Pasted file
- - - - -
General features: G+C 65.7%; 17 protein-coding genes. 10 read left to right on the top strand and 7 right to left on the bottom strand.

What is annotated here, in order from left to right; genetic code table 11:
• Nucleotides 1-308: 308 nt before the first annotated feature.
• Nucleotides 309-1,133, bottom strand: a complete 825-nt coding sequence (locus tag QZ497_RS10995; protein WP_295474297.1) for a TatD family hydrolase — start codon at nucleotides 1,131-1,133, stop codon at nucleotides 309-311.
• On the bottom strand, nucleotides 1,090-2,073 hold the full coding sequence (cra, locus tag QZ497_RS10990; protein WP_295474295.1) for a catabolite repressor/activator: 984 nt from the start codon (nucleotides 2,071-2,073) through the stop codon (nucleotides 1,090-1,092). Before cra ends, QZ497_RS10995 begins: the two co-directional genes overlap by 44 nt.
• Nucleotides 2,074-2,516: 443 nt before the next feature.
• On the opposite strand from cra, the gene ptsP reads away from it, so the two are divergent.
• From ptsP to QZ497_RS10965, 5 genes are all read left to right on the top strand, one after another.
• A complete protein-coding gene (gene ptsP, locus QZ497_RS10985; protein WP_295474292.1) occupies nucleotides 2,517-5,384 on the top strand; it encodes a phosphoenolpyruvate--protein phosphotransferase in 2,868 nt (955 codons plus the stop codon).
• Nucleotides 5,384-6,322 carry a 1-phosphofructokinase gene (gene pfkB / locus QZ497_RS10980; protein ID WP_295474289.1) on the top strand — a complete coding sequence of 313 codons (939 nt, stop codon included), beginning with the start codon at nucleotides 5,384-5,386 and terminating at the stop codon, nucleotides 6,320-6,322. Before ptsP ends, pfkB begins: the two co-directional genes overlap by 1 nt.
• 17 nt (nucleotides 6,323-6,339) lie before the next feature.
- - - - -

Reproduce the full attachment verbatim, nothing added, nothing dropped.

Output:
General features: G+C 65.7%; 17 protein-coding genes. 10 read left to right on the top strand and 7 right to left on the bottom strand.

What is annotated here, in order from left to right; genetic code table 11:
• Nucleotides 1-308: 308 nt before the first annotated feature.
• Nucleotides 309-1,133, bottom strand: a complete 825-nt coding sequence (locus tag QZ497_RS10995; protein WP_295474297.1) for a TatD family hydrolase — start codon at nucleotides 1,131-1,133, stop codon at nucleotides 309-311.
• On the bottom strand, nucleotides 1,090-2,073 hold the full coding sequence (cra, locus tag QZ497_RS10990; protein WP_295474295.1) for a catabolite repressor/activator: 984 nt from the start codon (nucleotides 2,071-2,073) through the stop codon (nucleotides 1,090-1,092). Before cra ends, QZ497_RS10995 begins: the two co-directional genes overlap by 44 nt.
• Nucleotides 2,074-2,516: 443 nt before the next feature.
• On the opposite strand from cra, the gene ptsP reads away from it, so the two are divergent.
• From ptsP to QZ497_RS10965, 5 genes are all read left to right on the top strand, one after another.
• A complete protein-coding gene (gene ptsP, locus QZ497_RS10985; protein WP_295474292.1) occupies nucleotides 2,517-5,384 on the top strand; it encodes a phosphoenolpyruvate--protein phosphotransferase in 2,868 nt (955 codons plus the stop codon).
• Nucleotides 5,384-6,322 carry a 1-phosphofructokinase gene (gene pfkB / locus QZ497_RS10980; protein ID WP_295474289.1) on the top strand — a complete coding sequence of 313 codons (939 nt, stop codon included), beginning with the start codon at nucleotides 5,384-5,386 and terminating at the stop codon, nucleotides 6,320-6,322. Before ptsP ends, pfkB begins: the two co-directional genes overlap by 1 nt.
• 17 nt (nucleotides 6,323-6,339) lie before the next feature.